Public charge rule blocked during public health emergency
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On Wednesday, July 29, 2020, a federal judge granted a preliminary injunction and temporary stay that enjoins the federal government from implementing or enforcing the public charge rule. The Trump Administration first proposed the public charge rule in September 2018. The rule would make it more difficult for immigrants to obtain legal permanent resident status if they had received or applied for federally-funded public benefits. Members of the immigrant and immigrant-allied communities – including Legal Aid – vehemently opposed the proposed rule. However, despite ongoing litigation, the public charge rule went into effect on February 24, 2020.

This week’s opinion enjoins the Administration from continuing to implement the public charge rule (nationwide) while there is a declared national health emergency in response to COVID-19. The injunction applies to both the Department of Homeland Security’s and Department of State’s public charge rule.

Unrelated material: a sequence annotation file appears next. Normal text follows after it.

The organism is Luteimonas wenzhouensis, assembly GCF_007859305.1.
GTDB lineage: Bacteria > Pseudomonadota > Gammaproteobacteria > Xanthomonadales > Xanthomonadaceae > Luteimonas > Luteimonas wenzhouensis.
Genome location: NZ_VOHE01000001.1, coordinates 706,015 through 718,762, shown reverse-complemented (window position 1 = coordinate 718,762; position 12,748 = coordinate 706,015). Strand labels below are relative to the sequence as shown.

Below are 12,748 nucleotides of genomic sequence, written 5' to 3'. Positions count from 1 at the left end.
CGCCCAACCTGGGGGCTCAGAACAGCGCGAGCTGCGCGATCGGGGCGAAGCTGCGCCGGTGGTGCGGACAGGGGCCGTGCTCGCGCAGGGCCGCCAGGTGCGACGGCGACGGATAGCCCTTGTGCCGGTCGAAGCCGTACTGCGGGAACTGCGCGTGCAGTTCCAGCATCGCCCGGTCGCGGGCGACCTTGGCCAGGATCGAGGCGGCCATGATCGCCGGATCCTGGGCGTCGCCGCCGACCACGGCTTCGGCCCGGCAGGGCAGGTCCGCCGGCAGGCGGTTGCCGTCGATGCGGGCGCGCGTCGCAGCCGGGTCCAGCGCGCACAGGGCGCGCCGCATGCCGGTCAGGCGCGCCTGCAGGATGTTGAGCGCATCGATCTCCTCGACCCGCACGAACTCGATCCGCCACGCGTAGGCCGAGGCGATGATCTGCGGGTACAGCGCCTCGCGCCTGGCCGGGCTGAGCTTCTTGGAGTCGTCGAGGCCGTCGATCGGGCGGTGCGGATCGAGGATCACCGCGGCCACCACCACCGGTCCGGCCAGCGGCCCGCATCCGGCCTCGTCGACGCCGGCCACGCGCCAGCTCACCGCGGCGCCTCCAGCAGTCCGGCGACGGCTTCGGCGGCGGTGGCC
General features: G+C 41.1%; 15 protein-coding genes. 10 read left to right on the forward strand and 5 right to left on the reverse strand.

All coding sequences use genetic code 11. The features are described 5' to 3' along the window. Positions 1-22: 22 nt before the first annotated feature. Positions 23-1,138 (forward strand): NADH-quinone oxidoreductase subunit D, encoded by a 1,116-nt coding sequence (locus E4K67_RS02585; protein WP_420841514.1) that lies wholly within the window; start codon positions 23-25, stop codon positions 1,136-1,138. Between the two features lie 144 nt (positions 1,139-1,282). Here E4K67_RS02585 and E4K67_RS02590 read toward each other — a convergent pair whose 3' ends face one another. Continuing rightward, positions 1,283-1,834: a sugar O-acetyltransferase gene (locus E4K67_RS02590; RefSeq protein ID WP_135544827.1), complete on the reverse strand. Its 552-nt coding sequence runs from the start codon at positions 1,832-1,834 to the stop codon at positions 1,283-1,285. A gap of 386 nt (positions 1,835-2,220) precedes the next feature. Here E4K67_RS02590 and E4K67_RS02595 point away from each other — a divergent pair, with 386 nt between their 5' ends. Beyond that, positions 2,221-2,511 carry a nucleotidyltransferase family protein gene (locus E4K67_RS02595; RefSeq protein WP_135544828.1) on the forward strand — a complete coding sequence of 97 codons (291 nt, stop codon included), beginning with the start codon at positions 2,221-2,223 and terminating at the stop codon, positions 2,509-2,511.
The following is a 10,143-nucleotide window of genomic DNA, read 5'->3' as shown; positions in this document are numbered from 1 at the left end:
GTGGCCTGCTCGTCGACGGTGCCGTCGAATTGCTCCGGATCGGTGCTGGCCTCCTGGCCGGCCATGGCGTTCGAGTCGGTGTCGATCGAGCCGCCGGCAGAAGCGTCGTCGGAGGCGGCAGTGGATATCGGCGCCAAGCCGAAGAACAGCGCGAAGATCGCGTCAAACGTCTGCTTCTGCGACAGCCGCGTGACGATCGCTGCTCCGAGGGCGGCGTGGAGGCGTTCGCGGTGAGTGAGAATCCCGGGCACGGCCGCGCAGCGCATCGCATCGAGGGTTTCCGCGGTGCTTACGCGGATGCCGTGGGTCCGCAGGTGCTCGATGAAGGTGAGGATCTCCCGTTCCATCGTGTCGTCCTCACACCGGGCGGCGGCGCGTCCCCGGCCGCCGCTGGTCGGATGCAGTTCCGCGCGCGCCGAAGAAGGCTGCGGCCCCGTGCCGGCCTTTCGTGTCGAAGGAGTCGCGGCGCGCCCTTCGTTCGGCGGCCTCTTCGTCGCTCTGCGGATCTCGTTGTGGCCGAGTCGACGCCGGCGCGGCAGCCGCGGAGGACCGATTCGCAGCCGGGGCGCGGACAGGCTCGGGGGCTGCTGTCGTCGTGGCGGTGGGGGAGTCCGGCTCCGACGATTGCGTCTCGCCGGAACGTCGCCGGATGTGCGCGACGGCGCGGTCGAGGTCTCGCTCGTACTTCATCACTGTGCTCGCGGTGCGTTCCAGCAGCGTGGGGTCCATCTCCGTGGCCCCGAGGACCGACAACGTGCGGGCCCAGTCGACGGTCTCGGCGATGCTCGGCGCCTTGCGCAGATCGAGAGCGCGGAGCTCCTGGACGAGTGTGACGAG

The plaintiffs in this case argued that the public charge rule has had a chilling effect on the immigrant community, causing many to forego seeking testing or treatment for COVID-19 due to fear of consequences related to public charge. They also argued that the public health emergency has a disproportionate impact on the immigrant community as many of the essential, front-line workers who are consistently exposed to COVID-19 are immigrants. The Administration argued that they had addressed the need for immigrants to obtain health care services during the COVID-19 pandemic by issuing an “alert” on March 13, 2020 stating that any “testing, treatment [and] preventative care . . . related to COVID-19” would be excluded from public charge analysis. The federal court ultimately agreed with the plaintiffs that this alert was both vague and insufficient to overcome the practical concerns many immigrants have about accessing public benefits that would help curb the spread of the COVID-19 pandemic.

This new ruling still leaves many questions unanswered – including the outcome of the ongoing litigation challenging the rule – and it is still unclear how this injunction will affect individuals who are in the process of applying to adjust status or how this period of time will be treated for future applicants. For now, this ruling is at least a moral victory for the immigrant community and has shown that “[t]he [Public Charge] Rule has demonstrably failed its first real world test of its application.”

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